Art Theft - Mona Lisa; Goya; Turner; Rembrandt
As the centenary of the theft of the Mona Lisa approaches, John Wilson reports on how and why art is stolen, looking at Rembrandts, Turners and the most famous painting of all.
As the centenary of the theft of the Mona Lisa approaches, John Wilson reports on how and why art is stolen, with a focus on the theft of Rembrandts, Turners, a Goya portrait and the most famous painting of all.
On August 21 1911, the Mona Lisa disappeared from the Louvre in Paris. Darian Leader reflects on an art thief who hid the painting under his bed for a couple of years, and seemed to consider his crime to be a patriotic duty.
On August 21 1961, exactly 50 years later, Goya's portrait of the Duke of Wellington vanished from the National Gallery in London, and was held for ransom. 61 year old Kempton Bunton eventually gave himself up and was charged - but did he really take the picture himself? Noah Charney discusses a case which still seems to have a number of loose ends.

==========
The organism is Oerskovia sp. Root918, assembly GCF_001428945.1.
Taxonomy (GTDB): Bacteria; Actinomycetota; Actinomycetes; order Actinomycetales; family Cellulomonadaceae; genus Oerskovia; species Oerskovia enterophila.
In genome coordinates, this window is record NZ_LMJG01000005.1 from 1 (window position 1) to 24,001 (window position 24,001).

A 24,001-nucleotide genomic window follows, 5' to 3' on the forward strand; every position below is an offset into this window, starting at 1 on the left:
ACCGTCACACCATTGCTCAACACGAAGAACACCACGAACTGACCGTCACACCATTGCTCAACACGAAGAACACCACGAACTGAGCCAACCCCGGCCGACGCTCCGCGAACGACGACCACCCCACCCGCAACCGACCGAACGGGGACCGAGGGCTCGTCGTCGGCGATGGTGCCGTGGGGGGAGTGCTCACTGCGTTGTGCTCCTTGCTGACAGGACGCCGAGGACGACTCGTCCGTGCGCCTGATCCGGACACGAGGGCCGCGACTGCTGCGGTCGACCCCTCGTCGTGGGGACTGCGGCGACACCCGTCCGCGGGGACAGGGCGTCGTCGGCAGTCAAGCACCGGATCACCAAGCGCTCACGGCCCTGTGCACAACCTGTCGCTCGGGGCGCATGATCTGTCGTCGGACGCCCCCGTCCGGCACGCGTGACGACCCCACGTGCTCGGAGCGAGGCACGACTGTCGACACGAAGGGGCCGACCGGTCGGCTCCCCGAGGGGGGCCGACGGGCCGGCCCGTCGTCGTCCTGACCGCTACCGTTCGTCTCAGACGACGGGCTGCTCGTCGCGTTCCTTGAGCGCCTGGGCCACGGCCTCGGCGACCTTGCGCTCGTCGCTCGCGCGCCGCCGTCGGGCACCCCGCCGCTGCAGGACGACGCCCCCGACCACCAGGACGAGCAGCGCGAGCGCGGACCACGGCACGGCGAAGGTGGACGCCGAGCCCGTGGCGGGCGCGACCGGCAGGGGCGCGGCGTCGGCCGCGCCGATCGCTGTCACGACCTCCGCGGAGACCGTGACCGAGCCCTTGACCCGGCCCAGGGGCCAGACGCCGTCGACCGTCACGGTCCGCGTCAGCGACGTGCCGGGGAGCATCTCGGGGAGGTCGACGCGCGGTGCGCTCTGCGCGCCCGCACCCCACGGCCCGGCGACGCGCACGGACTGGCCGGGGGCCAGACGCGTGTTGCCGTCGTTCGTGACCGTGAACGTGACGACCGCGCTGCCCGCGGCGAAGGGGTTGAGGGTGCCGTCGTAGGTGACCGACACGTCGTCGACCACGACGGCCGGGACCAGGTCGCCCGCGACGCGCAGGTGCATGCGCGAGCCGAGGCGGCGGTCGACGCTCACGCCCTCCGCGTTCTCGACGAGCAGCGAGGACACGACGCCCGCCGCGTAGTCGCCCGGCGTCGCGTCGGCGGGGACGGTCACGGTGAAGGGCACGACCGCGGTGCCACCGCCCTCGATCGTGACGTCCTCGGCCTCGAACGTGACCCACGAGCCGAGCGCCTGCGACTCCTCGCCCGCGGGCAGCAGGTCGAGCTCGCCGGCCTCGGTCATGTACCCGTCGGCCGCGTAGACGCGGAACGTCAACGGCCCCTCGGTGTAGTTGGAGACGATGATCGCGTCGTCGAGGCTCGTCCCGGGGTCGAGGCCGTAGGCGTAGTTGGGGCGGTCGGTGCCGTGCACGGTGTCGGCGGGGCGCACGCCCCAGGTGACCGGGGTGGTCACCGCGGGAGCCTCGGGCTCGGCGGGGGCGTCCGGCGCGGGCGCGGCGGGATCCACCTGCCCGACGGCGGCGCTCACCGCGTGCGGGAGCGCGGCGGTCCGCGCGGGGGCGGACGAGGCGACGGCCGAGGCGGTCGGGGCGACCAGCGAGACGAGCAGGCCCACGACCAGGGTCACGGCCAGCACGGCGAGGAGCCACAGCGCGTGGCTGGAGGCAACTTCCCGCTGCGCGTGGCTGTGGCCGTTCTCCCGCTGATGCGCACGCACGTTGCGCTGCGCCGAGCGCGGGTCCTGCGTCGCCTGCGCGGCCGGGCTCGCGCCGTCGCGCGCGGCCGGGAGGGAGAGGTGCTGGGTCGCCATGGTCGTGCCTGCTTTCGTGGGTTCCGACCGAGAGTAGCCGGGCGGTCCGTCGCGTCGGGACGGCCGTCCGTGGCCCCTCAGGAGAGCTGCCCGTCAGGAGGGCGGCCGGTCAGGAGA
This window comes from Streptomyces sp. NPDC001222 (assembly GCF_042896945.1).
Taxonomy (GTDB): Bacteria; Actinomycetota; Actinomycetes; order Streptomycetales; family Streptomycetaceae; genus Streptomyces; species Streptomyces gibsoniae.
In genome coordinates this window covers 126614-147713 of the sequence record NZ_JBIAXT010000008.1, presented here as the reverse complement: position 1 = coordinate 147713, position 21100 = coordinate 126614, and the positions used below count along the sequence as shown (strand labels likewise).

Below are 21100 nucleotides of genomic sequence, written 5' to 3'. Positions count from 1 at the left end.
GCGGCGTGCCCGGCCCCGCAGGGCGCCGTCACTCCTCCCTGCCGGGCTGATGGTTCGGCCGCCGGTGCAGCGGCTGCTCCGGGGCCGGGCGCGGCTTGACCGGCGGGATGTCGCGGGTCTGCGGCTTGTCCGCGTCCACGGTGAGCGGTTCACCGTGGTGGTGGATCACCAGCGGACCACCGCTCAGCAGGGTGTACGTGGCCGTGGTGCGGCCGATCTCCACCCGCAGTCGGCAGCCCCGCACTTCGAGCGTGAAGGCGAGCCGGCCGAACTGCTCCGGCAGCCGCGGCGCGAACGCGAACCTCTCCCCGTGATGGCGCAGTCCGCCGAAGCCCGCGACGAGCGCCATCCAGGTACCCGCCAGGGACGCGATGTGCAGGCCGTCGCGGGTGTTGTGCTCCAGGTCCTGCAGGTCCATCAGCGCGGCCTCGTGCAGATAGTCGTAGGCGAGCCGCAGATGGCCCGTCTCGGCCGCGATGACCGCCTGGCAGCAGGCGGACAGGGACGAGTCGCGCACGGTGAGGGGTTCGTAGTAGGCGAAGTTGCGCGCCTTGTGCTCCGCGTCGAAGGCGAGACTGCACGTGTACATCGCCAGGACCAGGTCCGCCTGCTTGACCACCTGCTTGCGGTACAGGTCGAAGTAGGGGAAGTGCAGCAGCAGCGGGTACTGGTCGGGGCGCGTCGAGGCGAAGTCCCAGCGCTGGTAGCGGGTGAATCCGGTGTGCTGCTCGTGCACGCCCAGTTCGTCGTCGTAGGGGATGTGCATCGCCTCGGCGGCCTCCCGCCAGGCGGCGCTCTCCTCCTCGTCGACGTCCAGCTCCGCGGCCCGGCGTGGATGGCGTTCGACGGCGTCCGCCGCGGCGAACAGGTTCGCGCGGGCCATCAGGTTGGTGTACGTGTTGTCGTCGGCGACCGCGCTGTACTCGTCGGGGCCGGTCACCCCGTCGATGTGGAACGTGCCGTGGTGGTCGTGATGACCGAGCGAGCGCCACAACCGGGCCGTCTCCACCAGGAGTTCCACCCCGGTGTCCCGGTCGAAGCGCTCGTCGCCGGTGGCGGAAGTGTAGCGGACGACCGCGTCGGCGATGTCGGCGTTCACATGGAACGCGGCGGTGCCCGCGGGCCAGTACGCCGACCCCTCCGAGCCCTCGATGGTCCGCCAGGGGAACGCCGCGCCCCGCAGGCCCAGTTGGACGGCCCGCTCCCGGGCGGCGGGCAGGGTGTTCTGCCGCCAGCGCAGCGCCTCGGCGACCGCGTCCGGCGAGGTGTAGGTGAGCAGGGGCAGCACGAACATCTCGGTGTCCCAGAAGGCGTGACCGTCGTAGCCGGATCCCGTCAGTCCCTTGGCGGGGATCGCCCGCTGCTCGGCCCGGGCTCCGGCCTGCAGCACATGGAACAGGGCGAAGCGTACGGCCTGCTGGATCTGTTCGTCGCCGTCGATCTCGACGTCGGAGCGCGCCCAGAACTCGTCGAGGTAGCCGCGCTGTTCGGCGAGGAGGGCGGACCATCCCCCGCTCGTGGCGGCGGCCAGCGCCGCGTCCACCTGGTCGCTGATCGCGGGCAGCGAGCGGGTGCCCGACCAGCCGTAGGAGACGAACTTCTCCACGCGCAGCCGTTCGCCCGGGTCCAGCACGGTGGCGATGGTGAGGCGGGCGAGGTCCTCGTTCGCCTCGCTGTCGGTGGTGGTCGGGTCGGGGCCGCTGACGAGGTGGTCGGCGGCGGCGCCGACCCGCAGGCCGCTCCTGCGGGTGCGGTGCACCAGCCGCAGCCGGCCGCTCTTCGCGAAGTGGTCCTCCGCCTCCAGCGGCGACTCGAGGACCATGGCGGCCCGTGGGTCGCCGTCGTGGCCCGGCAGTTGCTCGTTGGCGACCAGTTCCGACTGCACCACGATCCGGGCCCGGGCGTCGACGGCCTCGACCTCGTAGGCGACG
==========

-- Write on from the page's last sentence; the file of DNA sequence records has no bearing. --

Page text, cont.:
Sandy Nairne has written an account of how the Tate recovered two Turners which were stolen from an exhibition in Germany. The case involved complex financial negotiations, and involved the payment of more than £3 million to a German lawyer, who was acting as an intermediary. John questions the thinking behind this payment.
The biggest ever art heist - from the Isabella Stewart Gardner Museum in Boston, USA, in 1990 - remains unsolved. Anthony Amore, the Museum's current director of security, has researched every Rembrandt theft of the past century, and he discusses why this artist is the most stolen Old Master.
Producer John Goudie.